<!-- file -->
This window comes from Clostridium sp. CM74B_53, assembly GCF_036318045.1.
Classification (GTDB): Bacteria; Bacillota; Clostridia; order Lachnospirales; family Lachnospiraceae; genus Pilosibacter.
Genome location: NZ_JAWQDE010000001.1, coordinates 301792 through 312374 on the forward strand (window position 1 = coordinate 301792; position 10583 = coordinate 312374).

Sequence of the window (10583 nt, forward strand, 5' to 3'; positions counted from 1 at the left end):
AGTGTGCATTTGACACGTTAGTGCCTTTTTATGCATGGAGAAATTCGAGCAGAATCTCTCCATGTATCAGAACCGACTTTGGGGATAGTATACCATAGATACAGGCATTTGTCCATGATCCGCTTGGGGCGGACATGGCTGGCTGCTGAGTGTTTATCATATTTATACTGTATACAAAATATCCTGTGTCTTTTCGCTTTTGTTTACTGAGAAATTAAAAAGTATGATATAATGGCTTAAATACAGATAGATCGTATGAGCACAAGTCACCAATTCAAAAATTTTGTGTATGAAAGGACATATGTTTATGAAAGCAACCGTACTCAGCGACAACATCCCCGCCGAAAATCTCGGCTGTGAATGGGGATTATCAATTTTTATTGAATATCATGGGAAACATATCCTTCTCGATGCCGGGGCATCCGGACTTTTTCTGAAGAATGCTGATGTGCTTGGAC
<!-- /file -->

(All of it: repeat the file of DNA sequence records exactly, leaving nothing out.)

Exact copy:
This window comes from Clostridium sp. CM74B_53, assembly GCF_036318045.1.
Classification (GTDB): Bacteria; Bacillota; Clostridia; order Lachnospirales; family Lachnospiraceae; genus Pilosibacter.
Genome location: NZ_JAWQDE010000001.1, coordinates 301792 through 312374 on the forward strand (window position 1 = coordinate 301792; position 10583 = coordinate 312374).

Sequence of the window (10583 nt, forward strand, 5' to 3'; positions counted from 1 at the left end):
AGTGTGCATTTGACACGTTAGTGCCTTTTTATGCATGGAGAAATTCGAGCAGAATCTCTCCATGTATCAGAACCGACTTTGGGGATAGTATACCATAGATACAGGCATTTGTCCATGATCCGCTTGGGGCGGACATGGCTGGCTGCTGAGTGTTTATCATATTTATACTGTATACAAAATATCCTGTGTCTTTTCGCTTTTGTTTACTGAGAAATTAAAAAGTATGATATAATGGCTTAAATACAGATAGATCGTATGAGCACAAGTCACCAATTCAAAAATTTTGTGTATGAAAGGACATATGTTTATGAAAGCAACCGTACTCAGCGACAACATCCCCGCCGAAAATCTCGGCTGTGAATGGGGATTATCAATTTTTATTGAATATCATGGGAAACATATCCTTCTCGATGCCGGGGCATCCGGACTTTTTCTGAAGAATGCTGATGTGCTTGGAC